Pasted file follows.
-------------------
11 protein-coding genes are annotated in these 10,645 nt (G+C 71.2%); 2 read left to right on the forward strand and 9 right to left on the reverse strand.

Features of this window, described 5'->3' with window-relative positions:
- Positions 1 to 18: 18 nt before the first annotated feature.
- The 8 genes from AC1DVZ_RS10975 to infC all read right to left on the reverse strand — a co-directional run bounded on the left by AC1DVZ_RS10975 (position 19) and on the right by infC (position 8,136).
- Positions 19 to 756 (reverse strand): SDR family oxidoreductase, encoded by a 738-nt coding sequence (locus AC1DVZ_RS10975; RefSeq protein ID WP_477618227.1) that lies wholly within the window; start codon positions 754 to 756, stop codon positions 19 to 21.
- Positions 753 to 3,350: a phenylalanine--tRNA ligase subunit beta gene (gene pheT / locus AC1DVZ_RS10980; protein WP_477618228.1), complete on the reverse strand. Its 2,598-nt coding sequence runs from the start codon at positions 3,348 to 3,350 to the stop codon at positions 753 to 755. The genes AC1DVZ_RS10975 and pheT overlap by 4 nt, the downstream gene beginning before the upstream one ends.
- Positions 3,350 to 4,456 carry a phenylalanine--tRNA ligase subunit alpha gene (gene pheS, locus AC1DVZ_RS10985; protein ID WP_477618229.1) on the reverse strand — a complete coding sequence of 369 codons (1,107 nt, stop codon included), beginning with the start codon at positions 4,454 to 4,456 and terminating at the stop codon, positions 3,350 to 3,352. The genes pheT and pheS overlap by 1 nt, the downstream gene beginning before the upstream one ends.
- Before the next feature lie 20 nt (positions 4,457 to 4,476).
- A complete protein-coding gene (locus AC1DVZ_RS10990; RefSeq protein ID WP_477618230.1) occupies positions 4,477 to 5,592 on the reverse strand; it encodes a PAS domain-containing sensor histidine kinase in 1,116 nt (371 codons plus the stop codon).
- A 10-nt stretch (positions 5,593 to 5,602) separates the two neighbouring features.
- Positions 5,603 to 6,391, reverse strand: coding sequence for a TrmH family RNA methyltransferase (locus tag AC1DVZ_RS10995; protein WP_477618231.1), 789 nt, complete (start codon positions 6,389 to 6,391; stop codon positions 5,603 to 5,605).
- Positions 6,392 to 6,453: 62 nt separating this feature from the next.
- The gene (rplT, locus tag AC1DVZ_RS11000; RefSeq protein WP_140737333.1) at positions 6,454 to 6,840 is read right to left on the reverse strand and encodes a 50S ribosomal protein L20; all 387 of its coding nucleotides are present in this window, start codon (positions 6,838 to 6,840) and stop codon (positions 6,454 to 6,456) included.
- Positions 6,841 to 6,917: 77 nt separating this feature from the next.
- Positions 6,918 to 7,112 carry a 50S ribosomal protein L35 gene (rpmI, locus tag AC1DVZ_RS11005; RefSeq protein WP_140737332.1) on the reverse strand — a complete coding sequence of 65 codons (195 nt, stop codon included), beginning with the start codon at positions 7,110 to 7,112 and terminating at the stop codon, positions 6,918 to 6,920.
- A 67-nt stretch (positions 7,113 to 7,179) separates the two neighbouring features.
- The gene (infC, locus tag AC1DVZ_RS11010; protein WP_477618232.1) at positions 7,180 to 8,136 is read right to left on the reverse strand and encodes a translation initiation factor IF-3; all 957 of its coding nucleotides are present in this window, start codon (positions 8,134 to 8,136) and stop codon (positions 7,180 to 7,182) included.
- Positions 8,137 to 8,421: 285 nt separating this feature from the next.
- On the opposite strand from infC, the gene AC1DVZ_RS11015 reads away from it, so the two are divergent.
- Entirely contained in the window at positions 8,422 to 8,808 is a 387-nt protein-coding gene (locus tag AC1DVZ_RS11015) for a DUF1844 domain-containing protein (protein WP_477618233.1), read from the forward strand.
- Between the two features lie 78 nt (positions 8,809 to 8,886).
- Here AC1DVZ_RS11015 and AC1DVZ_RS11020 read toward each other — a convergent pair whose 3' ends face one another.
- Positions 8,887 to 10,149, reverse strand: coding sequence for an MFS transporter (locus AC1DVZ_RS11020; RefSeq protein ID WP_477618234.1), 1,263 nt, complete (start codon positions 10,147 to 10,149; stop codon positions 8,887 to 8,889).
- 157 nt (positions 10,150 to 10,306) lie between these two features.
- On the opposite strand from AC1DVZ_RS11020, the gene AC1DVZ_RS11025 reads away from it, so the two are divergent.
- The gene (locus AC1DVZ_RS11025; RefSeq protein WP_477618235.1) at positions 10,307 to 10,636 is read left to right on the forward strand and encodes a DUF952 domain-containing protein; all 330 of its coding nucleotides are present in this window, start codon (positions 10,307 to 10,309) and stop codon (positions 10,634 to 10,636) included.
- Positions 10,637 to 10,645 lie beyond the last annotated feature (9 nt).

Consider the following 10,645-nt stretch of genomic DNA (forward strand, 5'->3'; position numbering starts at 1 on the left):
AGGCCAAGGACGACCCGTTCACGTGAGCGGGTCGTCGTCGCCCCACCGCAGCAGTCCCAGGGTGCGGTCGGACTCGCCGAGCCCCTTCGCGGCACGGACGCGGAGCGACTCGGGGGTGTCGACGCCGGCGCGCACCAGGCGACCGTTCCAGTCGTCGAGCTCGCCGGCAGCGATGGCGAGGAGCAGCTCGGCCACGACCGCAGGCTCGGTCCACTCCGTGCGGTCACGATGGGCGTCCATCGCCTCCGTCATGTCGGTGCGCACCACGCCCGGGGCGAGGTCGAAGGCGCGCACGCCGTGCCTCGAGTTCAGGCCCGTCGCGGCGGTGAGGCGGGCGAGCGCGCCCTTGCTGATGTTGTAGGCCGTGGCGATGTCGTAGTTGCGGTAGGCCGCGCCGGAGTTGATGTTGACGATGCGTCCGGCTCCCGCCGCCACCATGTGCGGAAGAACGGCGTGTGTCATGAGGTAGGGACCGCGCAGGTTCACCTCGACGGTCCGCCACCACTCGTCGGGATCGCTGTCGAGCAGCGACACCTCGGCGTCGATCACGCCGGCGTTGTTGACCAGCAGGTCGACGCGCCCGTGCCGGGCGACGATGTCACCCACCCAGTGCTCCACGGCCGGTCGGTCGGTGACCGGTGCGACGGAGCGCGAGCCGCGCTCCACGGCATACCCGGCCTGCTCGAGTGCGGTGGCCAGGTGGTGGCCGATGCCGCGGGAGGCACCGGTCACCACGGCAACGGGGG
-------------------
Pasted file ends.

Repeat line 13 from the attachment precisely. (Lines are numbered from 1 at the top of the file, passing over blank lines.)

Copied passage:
- The gene (rplT, locus tag AC1DVZ_RS11000; RefSeq protein WP_140737333.1) at positions 6,454 to 6,840 is read right to left on the reverse strand and encodes a 50S ribosomal protein L20; all 387 of its coding nucleotides are present in this window, start codon (positions 6,838 to 6,840) and stop codon (positions 6,454 to 6,456) included.